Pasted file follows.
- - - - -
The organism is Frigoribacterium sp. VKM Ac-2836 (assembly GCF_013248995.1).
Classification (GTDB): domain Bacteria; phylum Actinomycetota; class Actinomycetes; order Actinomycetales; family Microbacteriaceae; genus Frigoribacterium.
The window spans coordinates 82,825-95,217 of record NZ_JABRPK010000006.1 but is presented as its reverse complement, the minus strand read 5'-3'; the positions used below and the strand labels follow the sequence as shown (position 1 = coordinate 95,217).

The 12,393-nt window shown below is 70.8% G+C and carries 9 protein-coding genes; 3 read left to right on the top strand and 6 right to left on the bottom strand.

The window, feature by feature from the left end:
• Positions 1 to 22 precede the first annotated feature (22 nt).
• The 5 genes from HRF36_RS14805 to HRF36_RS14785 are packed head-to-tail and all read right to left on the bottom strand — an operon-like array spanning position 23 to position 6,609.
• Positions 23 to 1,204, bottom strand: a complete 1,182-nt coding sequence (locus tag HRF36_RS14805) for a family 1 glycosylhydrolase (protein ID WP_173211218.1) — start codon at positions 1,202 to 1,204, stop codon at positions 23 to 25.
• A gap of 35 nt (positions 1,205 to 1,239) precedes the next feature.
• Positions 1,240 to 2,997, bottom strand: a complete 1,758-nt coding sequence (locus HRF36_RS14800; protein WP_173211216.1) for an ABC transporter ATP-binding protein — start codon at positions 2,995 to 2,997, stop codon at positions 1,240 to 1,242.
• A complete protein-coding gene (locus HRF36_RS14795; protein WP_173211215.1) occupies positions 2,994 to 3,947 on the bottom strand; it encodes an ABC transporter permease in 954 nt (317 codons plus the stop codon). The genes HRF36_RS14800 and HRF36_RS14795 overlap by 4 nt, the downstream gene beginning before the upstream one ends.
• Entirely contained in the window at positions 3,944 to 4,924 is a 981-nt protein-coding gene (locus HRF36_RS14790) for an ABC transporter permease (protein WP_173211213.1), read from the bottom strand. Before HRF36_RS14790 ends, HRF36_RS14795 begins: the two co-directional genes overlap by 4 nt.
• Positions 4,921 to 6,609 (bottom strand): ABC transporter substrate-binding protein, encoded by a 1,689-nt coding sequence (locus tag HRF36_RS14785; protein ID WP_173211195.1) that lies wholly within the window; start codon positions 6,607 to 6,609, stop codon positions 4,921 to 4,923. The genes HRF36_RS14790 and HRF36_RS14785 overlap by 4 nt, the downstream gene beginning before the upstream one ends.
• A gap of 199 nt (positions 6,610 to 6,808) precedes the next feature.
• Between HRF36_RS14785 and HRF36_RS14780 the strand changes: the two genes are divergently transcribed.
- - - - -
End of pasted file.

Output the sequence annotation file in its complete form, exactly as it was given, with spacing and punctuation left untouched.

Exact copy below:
The organism is Frigoribacterium sp. VKM Ac-2836 (assembly GCF_013248995.1).
Classification (GTDB): domain Bacteria; phylum Actinomycetota; class Actinomycetes; order Actinomycetales; family Microbacteriaceae; genus Frigoribacterium.
The window spans coordinates 82,825-95,217 of record NZ_JABRPK010000006.1 but is presented as its reverse complement, the minus strand read 5'-3'; the positions used below and the strand labels follow the sequence as shown (position 1 = coordinate 95,217).

The 12,393-nt window shown below is 70.8% G+C and carries 9 protein-coding genes; 3 read left to right on the top strand and 6 right to left on the bottom strand.

The window, feature by feature from the left end:
• Positions 1 to 22 precede the first annotated feature (22 nt).
• The 5 genes from HRF36_RS14805 to HRF36_RS14785 are packed head-to-tail and all read right to left on the bottom strand — an operon-like array spanning position 23 to position 6,609.
• Positions 23 to 1,204, bottom strand: a complete 1,182-nt coding sequence (locus tag HRF36_RS14805) for a family 1 glycosylhydrolase (protein ID WP_173211218.1) — start codon at positions 1,202 to 1,204, stop codon at positions 23 to 25.
• A gap of 35 nt (positions 1,205 to 1,239) precedes the next feature.
• Positions 1,240 to 2,997, bottom strand: a complete 1,758-nt coding sequence (locus HRF36_RS14800; protein WP_173211216.1) for an ABC transporter ATP-binding protein — start codon at positions 2,995 to 2,997, stop codon at positions 1,240 to 1,242.
• A complete protein-coding gene (locus HRF36_RS14795; protein WP_173211215.1) occupies positions 2,994 to 3,947 on the bottom strand; it encodes an ABC transporter permease in 954 nt (317 codons plus the stop codon). The genes HRF36_RS14800 and HRF36_RS14795 overlap by 4 nt, the downstream gene beginning before the upstream one ends.
• Entirely contained in the window at positions 3,944 to 4,924 is a 981-nt protein-coding gene (locus HRF36_RS14790) for an ABC transporter permease (protein WP_173211213.1), read from the bottom strand. Before HRF36_RS14790 ends, HRF36_RS14795 begins: the two co-directional genes overlap by 4 nt.
• Positions 4,921 to 6,609 (bottom strand): ABC transporter substrate-binding protein, encoded by a 1,689-nt coding sequence (locus tag HRF36_RS14785; protein ID WP_173211195.1) that lies wholly within the window; start codon positions 6,607 to 6,609, stop codon positions 4,921 to 4,923. The genes HRF36_RS14790 and HRF36_RS14785 overlap by 4 nt, the downstream gene beginning before the upstream one ends.
• A gap of 199 nt (positions 6,610 to 6,808) precedes the next feature.
• Between HRF36_RS14785 and HRF36_RS14780 the strand changes: the two genes are divergently transcribed.